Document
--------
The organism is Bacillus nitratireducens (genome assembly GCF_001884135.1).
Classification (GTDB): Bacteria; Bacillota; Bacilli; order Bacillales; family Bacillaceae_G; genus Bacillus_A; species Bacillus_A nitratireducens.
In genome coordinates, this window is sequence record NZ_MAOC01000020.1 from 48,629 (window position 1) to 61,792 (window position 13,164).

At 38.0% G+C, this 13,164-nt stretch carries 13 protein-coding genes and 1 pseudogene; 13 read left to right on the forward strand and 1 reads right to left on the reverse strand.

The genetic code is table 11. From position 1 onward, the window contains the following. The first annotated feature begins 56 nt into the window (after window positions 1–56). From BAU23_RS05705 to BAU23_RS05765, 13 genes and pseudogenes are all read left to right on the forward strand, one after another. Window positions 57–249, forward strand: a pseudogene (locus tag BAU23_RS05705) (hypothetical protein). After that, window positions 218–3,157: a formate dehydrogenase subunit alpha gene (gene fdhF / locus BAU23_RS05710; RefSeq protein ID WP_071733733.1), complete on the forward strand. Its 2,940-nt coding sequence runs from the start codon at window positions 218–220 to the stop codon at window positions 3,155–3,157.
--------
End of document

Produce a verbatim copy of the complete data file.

The organism is Bacillus nitratireducens (genome assembly GCF_001884135.1).
Classification (GTDB): Bacteria; Bacillota; Bacilli; order Bacillales; family Bacillaceae_G; genus Bacillus_A; species Bacillus_A nitratireducens.
In genome coordinates, this window is sequence record NZ_MAOC01000020.1 from 48,629 (window position 1) to 61,792 (window position 13,164).

At 38.0% G+C, this 13,164-nt stretch carries 13 protein-coding genes and 1 pseudogene; 13 read left to right on the forward strand and 1 reads right to left on the reverse strand.

The genetic code is table 11. From position 1 onward, the window contains the following. The first annotated feature begins 56 nt into the window (after window positions 1–56). From BAU23_RS05705 to BAU23_RS05765, 13 genes and pseudogenes are all read left to right on the forward strand, one after another. Window positions 57–249, forward strand: a pseudogene (locus tag BAU23_RS05705) (hypothetical protein). After that, window positions 218–3,157: a formate dehydrogenase subunit alpha gene (gene fdhF / locus BAU23_RS05710; RefSeq protein ID WP_071733733.1), complete on the forward strand. Its 2,940-nt coding sequence runs from the start codon at window positions 218–220 to the stop codon at window positions 3,155–3,157.